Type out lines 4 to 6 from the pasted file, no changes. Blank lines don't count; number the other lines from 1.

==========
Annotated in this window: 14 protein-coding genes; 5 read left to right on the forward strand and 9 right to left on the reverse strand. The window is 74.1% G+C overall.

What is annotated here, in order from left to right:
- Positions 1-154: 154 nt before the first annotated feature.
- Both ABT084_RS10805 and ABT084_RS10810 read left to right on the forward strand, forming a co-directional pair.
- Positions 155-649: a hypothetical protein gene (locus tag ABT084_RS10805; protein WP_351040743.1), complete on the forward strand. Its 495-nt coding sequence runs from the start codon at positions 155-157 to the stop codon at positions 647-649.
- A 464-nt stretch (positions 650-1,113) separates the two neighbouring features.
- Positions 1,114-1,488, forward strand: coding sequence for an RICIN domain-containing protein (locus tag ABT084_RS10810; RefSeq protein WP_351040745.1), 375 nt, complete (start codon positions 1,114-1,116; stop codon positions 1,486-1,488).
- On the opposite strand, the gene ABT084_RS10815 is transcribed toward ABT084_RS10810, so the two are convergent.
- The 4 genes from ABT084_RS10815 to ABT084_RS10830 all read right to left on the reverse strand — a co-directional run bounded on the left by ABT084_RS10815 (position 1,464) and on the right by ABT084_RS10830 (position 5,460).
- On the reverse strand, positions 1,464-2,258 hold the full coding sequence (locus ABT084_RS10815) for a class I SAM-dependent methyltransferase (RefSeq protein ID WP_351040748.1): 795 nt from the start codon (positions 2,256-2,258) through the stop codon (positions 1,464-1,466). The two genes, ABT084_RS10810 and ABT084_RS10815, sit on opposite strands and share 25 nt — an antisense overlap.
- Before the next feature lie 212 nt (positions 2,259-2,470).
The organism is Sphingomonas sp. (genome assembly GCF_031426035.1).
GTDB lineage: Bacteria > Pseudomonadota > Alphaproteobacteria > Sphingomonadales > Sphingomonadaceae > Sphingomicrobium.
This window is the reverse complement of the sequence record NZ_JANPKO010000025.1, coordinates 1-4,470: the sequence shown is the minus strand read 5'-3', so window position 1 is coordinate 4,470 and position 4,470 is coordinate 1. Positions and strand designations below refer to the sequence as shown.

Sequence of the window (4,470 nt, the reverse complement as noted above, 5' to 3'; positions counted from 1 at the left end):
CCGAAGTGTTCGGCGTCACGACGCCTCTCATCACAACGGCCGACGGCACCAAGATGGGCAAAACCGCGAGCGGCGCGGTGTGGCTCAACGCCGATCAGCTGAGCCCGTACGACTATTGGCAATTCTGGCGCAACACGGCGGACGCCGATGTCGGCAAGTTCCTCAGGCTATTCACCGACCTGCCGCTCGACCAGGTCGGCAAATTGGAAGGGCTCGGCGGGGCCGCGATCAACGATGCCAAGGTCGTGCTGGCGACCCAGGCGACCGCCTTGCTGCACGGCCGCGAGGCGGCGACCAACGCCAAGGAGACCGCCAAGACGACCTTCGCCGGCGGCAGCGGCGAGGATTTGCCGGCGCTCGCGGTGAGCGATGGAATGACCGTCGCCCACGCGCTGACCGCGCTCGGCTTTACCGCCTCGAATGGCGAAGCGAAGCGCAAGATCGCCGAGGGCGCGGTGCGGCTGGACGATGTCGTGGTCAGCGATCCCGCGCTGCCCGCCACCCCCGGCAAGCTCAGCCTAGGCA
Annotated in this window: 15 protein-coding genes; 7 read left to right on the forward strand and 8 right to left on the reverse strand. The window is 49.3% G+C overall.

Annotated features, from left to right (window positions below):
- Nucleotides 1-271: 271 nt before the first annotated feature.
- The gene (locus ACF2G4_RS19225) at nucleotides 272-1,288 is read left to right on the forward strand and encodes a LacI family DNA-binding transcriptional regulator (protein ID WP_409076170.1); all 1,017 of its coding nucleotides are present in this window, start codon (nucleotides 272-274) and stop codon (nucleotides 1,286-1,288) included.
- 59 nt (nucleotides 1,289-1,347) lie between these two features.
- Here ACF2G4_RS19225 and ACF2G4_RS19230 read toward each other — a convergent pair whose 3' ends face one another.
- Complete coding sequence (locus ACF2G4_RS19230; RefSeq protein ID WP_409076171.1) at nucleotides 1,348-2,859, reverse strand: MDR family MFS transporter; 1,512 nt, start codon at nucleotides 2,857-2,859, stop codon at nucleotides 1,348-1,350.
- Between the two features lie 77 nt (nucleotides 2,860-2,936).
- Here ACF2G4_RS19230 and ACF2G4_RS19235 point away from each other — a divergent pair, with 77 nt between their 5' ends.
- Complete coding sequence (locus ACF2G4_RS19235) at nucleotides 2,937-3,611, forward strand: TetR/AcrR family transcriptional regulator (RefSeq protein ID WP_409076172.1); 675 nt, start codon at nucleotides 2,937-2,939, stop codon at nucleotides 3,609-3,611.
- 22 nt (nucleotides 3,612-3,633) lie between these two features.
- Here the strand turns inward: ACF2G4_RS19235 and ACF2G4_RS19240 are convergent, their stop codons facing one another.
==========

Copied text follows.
- Both ABT084_RS10805 and ABT084_RS10810 read left to right on the forward strand, forming a co-directional pair.
- Positions 155-649: a hypothetical protein gene (locus tag ABT084_RS10805; protein WP_351040743.1), complete on the forward strand. Its 495-nt coding sequence runs from the start codon at positions 155-157 to the stop codon at positions 647-649.
- A 464-nt stretch (positions 650-1,113) separates the two neighbouring features.